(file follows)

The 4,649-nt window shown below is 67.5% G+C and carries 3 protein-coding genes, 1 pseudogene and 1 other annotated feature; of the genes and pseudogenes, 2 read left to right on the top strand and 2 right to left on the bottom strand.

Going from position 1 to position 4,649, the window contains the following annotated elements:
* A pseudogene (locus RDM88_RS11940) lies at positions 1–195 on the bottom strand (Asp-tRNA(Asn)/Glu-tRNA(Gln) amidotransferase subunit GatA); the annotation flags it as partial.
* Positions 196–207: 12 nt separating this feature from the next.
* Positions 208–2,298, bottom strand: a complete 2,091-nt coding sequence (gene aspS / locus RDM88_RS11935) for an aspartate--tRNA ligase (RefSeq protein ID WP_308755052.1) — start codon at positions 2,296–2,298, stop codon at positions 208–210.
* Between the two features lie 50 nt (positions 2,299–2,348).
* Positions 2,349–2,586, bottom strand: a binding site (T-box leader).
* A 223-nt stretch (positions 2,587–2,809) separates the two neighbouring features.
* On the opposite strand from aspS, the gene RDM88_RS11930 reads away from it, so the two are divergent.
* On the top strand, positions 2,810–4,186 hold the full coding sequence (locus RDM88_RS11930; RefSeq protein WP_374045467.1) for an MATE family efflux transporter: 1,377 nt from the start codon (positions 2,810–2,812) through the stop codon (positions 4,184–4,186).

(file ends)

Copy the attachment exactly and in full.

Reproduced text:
The 4,649-nt window shown below is 67.5% G+C and carries 3 protein-coding genes, 1 pseudogene and 1 other annotated feature; of the genes and pseudogenes, 2 read left to right on the top strand and 2 right to left on the bottom strand.

Going from position 1 to position 4,649, the window contains the following annotated elements:
* A pseudogene (locus RDM88_RS11940) lies at positions 1–195 on the bottom strand (Asp-tRNA(Asn)/Glu-tRNA(Gln) amidotransferase subunit GatA); the annotation flags it as partial.
* Positions 196–207: 12 nt separating this feature from the next.
* Positions 208–2,298, bottom strand: a complete 2,091-nt coding sequence (gene aspS / locus RDM88_RS11935) for an aspartate--tRNA ligase (RefSeq protein ID WP_308755052.1) — start codon at positions 2,296–2,298, stop codon at positions 208–210.
* Between the two features lie 50 nt (positions 2,299–2,348).
* Positions 2,349–2,586, bottom strand: a binding site (T-box leader).
* A 223-nt stretch (positions 2,587–2,809) separates the two neighbouring features.
* On the opposite strand from aspS, the gene RDM88_RS11930 reads away from it, so the two are divergent.
* On the top strand, positions 2,810–4,186 hold the full coding sequence (locus RDM88_RS11930; RefSeq protein WP_374045467.1) for an MATE family efflux transporter: 1,377 nt from the start codon (positions 2,810–2,812) through the stop codon (positions 4,184–4,186).